Ethan: Imagine if Gov. Paul LePage called one of your financial planning clients and demanded they withdraw their assets from Lebel & Harriman due to something you wrote in this column. How would you react?

Phil: Like a mad hornet, especially if he was truly doing it for that reason. On the other hand, if he called my client because he sensed there was something untoward going on with my company, he would be derelict in his duty not to inform his associate.

Ethan: True, but if that associate determined that your fiduciary expertise was sound and the governor then threatened to put your company out of business, how would you react?

Phil: Like a swarm of hornets. But the situation with House Speaker Mark Eves, of which I presume you are analogizing, is that Good Will-Hinckley receives a direct subsidy from the state. The governor’s duty is to put the taxpayer top of mind and people’s feelings second. If he believes taxpayer money is being spent inappropriately, he has the power and duty as the chief executive to act.

Ethan: Of course, but in the case of Eves, he hadn’t even started the job. There is no evidence that Eves would be irresponsible with the funds. The board did a national search and determined that he was the right fit. The same board, mind you, that LePage has invested millions of taxpayers dollars into over the past four years.

Phil: I would love to see the file documenting the national search process and the notes documenting why Eves was hired. My understanding is that he may have had some “inside help” in getting the job, as opposed to truly being the right person for the mission. Be that as it may, we all have to take a breath and try to unemotionally understand what is fact, legal and hoped for. The governor has the legal right to give (or take away) funding that the Legislature has authorized him to use at his discretion.

Ethan: Yes, but he cannot use that money to reward his friends or attack his enemies.

Phil: Of course, but if the governor truly lost confidence in Good Will-Hinckley’s ability to use taxpayer’s money to fulfill the charter school vision, he did the right thing. If he did it purely for retribution, all the media speculation this week will quickly turn into a mosh pit. Rightly so.

Ethan: Which is why I believe the Legislature needs to take action. While I believe it is way too early and irresponsible to start using the word “impeachment,” I think it would be equally irresponsible if the Legislature did not begin using the word “investigation.” In order to ensure the constitutional balance of power, they must make sure one branch is not exerting undue and untoward influence on another.

Phil: Depends on the type of investigation. What are you thinking?

Ethan: My suggestion would be that the Office of Program Evaluation and Government Accountability take it up. It is made up of legislators from both sides of the aisle and can be a neutral fact finder empowered to make recommendations on what they find.

Phil: Yes, that makes sense. As you say, people calling for impeachment before we know the facts is a bit premature, and OPEGA can help determine what is real and what is not.

Ethan: The Legislature must protect its members. Every member must be 100 percent free to vote their conscience 100 percent of the time. If for one second they have to worry that their vote could mean the governor will punish their ability to make a living, that is one second too many. Therefore, if a possible abuse of power by the executive branch against a legislator goes unchallenged by the Legislature, the balance of power will be out of balance.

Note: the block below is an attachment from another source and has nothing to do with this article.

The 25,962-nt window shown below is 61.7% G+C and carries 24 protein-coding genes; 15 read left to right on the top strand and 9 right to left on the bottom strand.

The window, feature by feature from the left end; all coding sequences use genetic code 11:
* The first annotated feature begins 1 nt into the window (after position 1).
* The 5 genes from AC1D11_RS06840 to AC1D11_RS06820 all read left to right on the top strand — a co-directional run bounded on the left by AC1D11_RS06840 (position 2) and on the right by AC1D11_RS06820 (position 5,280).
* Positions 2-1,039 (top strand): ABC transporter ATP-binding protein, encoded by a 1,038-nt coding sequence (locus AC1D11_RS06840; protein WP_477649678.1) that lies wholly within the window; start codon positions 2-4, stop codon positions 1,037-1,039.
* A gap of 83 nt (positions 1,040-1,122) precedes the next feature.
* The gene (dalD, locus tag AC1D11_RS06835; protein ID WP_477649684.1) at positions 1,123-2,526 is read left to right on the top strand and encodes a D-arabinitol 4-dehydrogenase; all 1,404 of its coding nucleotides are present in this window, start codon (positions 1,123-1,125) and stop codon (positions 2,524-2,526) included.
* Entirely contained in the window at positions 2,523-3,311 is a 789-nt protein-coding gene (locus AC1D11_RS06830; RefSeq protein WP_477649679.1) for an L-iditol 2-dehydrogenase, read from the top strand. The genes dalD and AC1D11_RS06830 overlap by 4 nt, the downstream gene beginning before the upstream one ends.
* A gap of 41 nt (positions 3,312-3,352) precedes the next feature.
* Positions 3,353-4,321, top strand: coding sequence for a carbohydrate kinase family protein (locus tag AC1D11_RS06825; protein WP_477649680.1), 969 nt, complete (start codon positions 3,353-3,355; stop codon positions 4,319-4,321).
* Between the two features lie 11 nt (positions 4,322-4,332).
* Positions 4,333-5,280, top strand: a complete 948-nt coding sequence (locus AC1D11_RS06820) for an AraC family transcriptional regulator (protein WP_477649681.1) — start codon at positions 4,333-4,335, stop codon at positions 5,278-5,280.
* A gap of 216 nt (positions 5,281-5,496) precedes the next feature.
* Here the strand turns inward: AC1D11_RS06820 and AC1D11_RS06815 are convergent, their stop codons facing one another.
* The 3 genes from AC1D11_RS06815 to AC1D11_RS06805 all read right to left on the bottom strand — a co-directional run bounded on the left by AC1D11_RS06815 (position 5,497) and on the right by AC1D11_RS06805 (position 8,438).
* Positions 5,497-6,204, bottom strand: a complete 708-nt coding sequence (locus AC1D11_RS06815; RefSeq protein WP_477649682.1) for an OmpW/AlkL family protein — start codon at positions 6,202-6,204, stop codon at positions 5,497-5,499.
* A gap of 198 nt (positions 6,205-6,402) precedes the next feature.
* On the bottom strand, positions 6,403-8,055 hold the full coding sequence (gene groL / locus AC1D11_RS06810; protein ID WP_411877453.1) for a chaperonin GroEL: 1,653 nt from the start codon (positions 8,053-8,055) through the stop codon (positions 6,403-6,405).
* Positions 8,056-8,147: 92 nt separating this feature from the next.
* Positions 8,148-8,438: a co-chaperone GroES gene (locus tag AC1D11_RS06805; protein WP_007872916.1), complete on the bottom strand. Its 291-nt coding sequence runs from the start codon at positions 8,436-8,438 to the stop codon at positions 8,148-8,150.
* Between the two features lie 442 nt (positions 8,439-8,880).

Phil: I certainly agree that the balance of power must be clear and all legislators must be free of intimidation. But similarly, the governor must be free to take action for the taxpayers as the constitution requires. He can’t be worried that simply because his actions might affect a legislator, he will be threatened with an impeachment hearing. The balance of power goes both ways.

Ethan: Yes, but you know as well as anyone that no single legislator carries anywhere near the power of the governor. His ability to intimidate, if he chooses to do so, runs very deep, and he must be particularly judicious.

Phil: OK, so let’s assume for a second that you were LePage.

Ethan: I would let you play pool in the Blaine House any night you wanted.

Phil: Thank you. Now assuming you were LePage and you were confronted with the fact that Good Will-Hinckley had hired Eves, whom you considered seriously unqualified for the job. Would you still have simply written them a $500,000 check?

Ethan: I wouldn’t have. But I also wouldn’t have simply said they were being cut off. I would have told them I was concerned, and I would have asked for some assurances – benchmarks that could prove to me over time that Eves was the correct choice. Balanced budgets. Graduation rates. Post-secondary placements. And I would say, “If these benchmarks are not hit, I will reduce or eliminate your funding.”

Phil: OK. That is your style. The real LePage’s style is to act faster. But either way, neither your action nor his would be considered illegal.

Ethan: Agreed. But the question is whether what the governor did was based on a belief that Good Will-Hinckley was jeopardizing public funds or whether he made a decision that was purely political retribution. Here’s hoping the Legislature does not feel too intimidated to call on OPEGA to find out.

Phil: And here’s hoping OPEGA finds out it was not political retribution.